71. R. K. Wang and L. An, “Multifunctional imaging of human retina and choroid with 1050-nm spectral domain optical coherence tomography at 92-kHz line scan rate,” J. Biomed. Opt. 16(5), 050503 (2011). [CrossRef] [PubMed]

, 72

72. L. An, P. Li, G. Lan, D. Malchow, and R. K. Wang, “High-resolution 1050 nm spectral domain retinal optical coherence tomography at 120 kHz A-scan rate with 6.1 mm imaging depth,” Biomed. Opt. Express 4(2), 245–259 (2013). [CrossRef] [PubMed]

] to image the central retinal artery located at the optic nerve head.

During imaging, the system operated in the M-mode with a scan speed set at 200 frames per second. We captured a series of M-mode OCT cross-sectional images over a 5 sec duration to cover approximately 5 cycles of the cardiac pulse, while we simultaneously recorded the digital pulse wave from the pulsimeter. From the M-mode scan images, a PR-OCT algorithm was applied to obtain the corresponding blood flow image, from which images the axial velocity of blood flow in the CRA was evaluated over the 5 sec duration.

3. Results

3.1 Temporal and frequency relationships between cardiac pulse and TM motion

Figure 3(A)
Fig. 3 Temporal and frequency characterization of TM motion. (A) Representative OCT microstructural cross-section of the corneo-scleral limbus, insert is an enlarged view of TM and SC region as marked by the dashed red square in (A); (B) Corresponding representative velocity image with bulk motion corrected; insert is an enlarged view of TM and SC region as marked by the dashed red square in (B); (C) Instantaneous tissue velocity wave captured from a 3x3 pixel square on the cornea as marked by the black thin arrow in (A) and (B) together with the simultaneous digital pulse wave Pd(t); (D) Instantaneous tissue velocity wave Vt(t) captured from a 3x pixel square over the TM as marked by the red bold arrow in (A) and (B) together with the simultaneous digital pulse wave Pd(t) (E) Power spectrum of the TM velocity wave Vt(t) and the simultaneous digital pulse wave Pd(t) reported in (D); (F) Linear correlation between the TM f-time and the digital p-time; (G) Linear correlation of the frequency components of the TM velocity wave and the digital pulse wave. CC: collector channel, SC: Schlemm’s canal, TM: trabecular meshwork, CB: ciliary body, Digital p-time: instantaneous time of digital pulse peak, TM f-time: instantaneous time of the TM velocity pulse minimum.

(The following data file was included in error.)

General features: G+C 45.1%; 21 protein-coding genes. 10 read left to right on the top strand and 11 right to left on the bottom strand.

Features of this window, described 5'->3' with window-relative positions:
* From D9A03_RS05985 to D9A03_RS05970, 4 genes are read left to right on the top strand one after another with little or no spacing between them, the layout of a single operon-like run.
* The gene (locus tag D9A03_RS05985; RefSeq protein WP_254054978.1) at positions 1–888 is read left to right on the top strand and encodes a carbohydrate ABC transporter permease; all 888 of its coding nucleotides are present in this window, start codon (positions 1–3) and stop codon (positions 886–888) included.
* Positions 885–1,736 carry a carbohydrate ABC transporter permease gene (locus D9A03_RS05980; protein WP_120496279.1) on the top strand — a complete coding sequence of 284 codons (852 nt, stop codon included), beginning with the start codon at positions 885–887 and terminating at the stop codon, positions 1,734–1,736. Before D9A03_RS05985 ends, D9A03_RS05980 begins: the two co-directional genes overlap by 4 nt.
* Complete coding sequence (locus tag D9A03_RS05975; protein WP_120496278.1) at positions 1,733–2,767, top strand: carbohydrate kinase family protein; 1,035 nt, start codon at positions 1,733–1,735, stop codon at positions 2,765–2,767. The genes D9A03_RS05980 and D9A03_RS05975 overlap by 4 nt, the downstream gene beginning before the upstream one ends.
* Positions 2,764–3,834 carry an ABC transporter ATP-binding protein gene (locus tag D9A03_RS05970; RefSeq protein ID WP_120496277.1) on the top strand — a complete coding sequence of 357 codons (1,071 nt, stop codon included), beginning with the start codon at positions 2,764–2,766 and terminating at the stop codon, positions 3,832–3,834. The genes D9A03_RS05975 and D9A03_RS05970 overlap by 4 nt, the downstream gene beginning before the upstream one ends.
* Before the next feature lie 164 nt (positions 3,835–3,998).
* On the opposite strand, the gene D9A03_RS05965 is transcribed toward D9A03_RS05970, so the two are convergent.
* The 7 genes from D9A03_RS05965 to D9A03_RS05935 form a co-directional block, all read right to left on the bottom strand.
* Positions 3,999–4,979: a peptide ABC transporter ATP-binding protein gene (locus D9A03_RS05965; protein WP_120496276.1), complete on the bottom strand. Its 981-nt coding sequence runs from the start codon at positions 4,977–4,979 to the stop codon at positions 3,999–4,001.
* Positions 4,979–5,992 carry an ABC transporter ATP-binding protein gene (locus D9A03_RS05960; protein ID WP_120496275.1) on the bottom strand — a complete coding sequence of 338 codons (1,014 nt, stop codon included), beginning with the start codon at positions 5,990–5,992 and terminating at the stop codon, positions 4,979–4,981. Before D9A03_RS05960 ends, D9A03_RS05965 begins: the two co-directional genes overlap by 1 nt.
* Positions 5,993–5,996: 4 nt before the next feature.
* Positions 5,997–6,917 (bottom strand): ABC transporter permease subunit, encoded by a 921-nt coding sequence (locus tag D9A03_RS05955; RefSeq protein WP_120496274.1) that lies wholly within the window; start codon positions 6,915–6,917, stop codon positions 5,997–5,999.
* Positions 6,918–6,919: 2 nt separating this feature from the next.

is a representative structural cross-section of the corneo-scleral limbus, in which important morphological features of the aqueous outflow system can be appreciated, such as the TM, SC, collector channel (CC) etc. Referring to the structural cross-section, the TM region is readily located in the corresponding velocity cross-section (Fig. 3(B)). The instantaneous velocity of the non-TM tissue selected from the corneal regions [marked by the black thin arrows in Figs. 3(A) and 3(B)] is plotted over time in Fig. 3(C). Similar results (data not shown) were obtained from other non-TM tissues, for example the scleral and conjunctival regions. The instantaneous velocity wave of the TM tissue [marked by the red bold arrows in Figs. 3(A) and 3(B)] is plotted in Fig. 3(D). In Figs. 3(C) and 3(D), the concurrently recorded digital pulse wave is also displayed for comparison.

Figure 3 makes it clear that the instantaneous velocity at the non-TM tissue regions has random appearance. Spectral and Fourier analysis did not show any sign of periodicity. In contrast to the non-TM velocity, the TM velocity wave qualitatively exhibits an apparent periodicity with the same oscillatory rhythm as the digital pulse wave, i.e. the heart rate. Furthermore, the analysis of their power spectra (Fig. 3(E)) indicates that the energy of both the pulsatile waves is mainly concentrated in the same frequency components, i.e. several similarly distributed harmonic frequency patterns. Both of the above-mentioned temporal and frequency characterizations were further confirmed in the quantitative statistical analysis (total of 20 eyes).